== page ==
Is Tucker Carlson Planning a Run For the White House?
He’s one of the most popular faces on the Fox News Channel and the darling of conservatives nationwide.
Now, there’s speculation that top-rated broadcaster Tucker Carlson may run for president in 2024.
During a Friday speech in Des Moines, Iowa, Carlson “flirted with a presidential run in his speech to a large gathering of Christian conservative voters,” reports Yahoo News.
“He’s definitely flirting with it, 100 percent,” Jon Schweppe, policy director for the social conservative group American Principles Project, told Yahoo. “He has the role that Rush Limbaugh had in the ’90s and he’s very aware of it. Tucker is setting the terms of ’24 right now, he is the moderator. He’ll be hugely influential in terms of setting the topics. He has the bully pulpit.”
During Carlson’s address, the television host noted: “Nobody on either side has an ironclad claim to the nomination,” not mentioning Joe Biden or former President Donald Trump.
He also probed Russia’s invasion of Ukraine.
“I’m not a Putin defender, despite what you may have heard, because he’s not the president of my country,” Carlson explained.
“And what he does in Ukraine, while I think is historically significant – certainly significant to Ukrainians – is not more significant to me than the cost of gas.”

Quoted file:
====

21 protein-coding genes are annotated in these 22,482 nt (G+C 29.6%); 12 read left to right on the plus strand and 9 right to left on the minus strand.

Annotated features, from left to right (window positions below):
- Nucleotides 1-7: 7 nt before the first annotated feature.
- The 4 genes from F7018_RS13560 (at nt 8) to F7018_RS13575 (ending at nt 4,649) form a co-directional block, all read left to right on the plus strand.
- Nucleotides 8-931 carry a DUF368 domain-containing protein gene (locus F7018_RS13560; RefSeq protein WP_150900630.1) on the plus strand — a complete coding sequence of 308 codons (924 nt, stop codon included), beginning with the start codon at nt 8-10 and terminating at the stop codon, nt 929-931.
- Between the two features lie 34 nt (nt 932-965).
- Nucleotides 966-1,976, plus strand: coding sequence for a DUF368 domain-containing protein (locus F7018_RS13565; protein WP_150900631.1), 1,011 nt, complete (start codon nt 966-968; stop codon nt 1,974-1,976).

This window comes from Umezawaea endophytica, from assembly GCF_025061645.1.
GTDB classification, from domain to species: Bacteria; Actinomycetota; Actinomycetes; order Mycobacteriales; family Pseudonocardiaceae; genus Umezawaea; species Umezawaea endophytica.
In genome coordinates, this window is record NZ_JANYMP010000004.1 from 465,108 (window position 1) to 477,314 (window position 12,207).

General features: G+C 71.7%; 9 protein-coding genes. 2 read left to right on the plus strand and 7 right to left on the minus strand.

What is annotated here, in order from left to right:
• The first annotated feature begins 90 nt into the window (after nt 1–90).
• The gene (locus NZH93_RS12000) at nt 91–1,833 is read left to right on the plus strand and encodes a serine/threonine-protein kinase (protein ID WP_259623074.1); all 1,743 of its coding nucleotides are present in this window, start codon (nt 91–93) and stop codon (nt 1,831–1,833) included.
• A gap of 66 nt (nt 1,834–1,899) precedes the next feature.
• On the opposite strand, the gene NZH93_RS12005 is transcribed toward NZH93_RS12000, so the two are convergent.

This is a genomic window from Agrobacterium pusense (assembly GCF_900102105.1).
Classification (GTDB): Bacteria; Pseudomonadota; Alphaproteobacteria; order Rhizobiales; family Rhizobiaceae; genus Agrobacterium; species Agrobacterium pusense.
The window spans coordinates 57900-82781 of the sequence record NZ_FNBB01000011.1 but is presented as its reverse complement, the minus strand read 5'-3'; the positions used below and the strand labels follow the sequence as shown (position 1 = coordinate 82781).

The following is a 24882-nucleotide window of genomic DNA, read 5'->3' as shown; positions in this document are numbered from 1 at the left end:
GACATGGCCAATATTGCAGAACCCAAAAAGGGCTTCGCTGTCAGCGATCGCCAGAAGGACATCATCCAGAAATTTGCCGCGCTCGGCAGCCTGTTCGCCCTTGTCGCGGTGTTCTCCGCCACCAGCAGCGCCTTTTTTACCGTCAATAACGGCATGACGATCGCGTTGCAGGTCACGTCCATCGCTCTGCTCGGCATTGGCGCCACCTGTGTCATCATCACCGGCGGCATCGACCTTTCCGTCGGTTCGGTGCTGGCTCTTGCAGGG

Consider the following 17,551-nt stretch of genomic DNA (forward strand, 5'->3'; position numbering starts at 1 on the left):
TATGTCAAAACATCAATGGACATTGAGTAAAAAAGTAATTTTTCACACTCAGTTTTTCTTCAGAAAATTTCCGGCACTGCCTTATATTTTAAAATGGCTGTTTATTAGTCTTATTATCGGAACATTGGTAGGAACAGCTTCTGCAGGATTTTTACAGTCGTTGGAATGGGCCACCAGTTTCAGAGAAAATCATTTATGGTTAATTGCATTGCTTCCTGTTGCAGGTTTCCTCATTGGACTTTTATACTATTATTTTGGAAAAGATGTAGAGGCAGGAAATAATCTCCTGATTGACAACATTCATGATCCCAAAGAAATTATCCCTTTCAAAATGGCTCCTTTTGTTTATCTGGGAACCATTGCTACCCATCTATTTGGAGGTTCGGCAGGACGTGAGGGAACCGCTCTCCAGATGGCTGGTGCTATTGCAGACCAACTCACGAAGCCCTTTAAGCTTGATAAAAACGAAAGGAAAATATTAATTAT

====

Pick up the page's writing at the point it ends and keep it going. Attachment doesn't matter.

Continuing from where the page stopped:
He also slammed conservatives who are overly concerned with mainstream media opinions, mentioning former U.N. Ambassador Nikki Haley, who tweeted condolences for George Floyd in 2020.
“I’ve always liked Nikki Haley, I would tell it to her face, ‘I like you, I don’t want you in charge of anything,'” Carlson said. “Because the second things get intense … I want a leader who can still think clearly.”
Carlson has repeatedly tried to throw cold war on presidential chatter for himself, telling journalist Ben Smith of Semafor, “I’m not running,” along with laughter.
Yahoo reported: “Carlson used the event to blast transgender athletes, high energy prices (and wind turbines), make a glancing mention to Jan. 6 (an issue which hasn’t engaged voters on the right), before ultimately pivoting to an attack on corporate America. The speech ultimately focused on the kind of pocketbook issues that have been engaging many voters this year, themes very familiar to his large cable audience.”